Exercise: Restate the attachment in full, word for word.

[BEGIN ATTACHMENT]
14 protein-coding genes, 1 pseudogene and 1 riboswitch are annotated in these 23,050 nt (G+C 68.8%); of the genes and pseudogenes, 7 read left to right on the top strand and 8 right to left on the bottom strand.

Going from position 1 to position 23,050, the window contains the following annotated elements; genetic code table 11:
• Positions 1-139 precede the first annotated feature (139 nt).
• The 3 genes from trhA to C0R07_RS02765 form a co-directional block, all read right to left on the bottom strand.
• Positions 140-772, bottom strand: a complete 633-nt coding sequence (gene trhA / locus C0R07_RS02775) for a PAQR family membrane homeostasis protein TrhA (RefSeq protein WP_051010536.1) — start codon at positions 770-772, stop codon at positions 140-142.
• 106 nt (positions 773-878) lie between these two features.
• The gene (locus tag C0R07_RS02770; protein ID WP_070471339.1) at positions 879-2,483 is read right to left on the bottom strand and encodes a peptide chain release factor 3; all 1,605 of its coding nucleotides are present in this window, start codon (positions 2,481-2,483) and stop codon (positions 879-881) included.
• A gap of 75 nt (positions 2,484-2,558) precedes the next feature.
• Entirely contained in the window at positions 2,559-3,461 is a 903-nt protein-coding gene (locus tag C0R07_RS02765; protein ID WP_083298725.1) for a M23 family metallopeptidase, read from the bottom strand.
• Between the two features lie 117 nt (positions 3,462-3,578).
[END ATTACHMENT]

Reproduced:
14 protein-coding genes, 1 pseudogene and 1 riboswitch are annotated in these 23,050 nt (G+C 68.8%); of the genes and pseudogenes, 7 read left to right on the top strand and 8 right to left on the bottom strand.

Going from position 1 to position 23,050, the window contains the following annotated elements; genetic code table 11:
• Positions 1-139 precede the first annotated feature (139 nt).
• The 3 genes from trhA to C0R07_RS02765 form a co-directional block, all read right to left on the bottom strand.
• Positions 140-772, bottom strand: a complete 633-nt coding sequence (gene trhA / locus C0R07_RS02775) for a PAQR family membrane homeostasis protein TrhA (RefSeq protein WP_051010536.1) — start codon at positions 770-772, stop codon at positions 140-142.
• 106 nt (positions 773-878) lie between these two features.
• The gene (locus tag C0R07_RS02770; protein ID WP_070471339.1) at positions 879-2,483 is read right to left on the bottom strand and encodes a peptide chain release factor 3; all 1,605 of its coding nucleotides are present in this window, start codon (positions 2,481-2,483) and stop codon (positions 879-881) included.
• A gap of 75 nt (positions 2,484-2,558) precedes the next feature.
• Entirely contained in the window at positions 2,559-3,461 is a 903-nt protein-coding gene (locus tag C0R07_RS02765; protein ID WP_083298725.1) for a M23 family metallopeptidase, read from the bottom strand.
• Between the two features lie 117 nt (positions 3,462-3,578).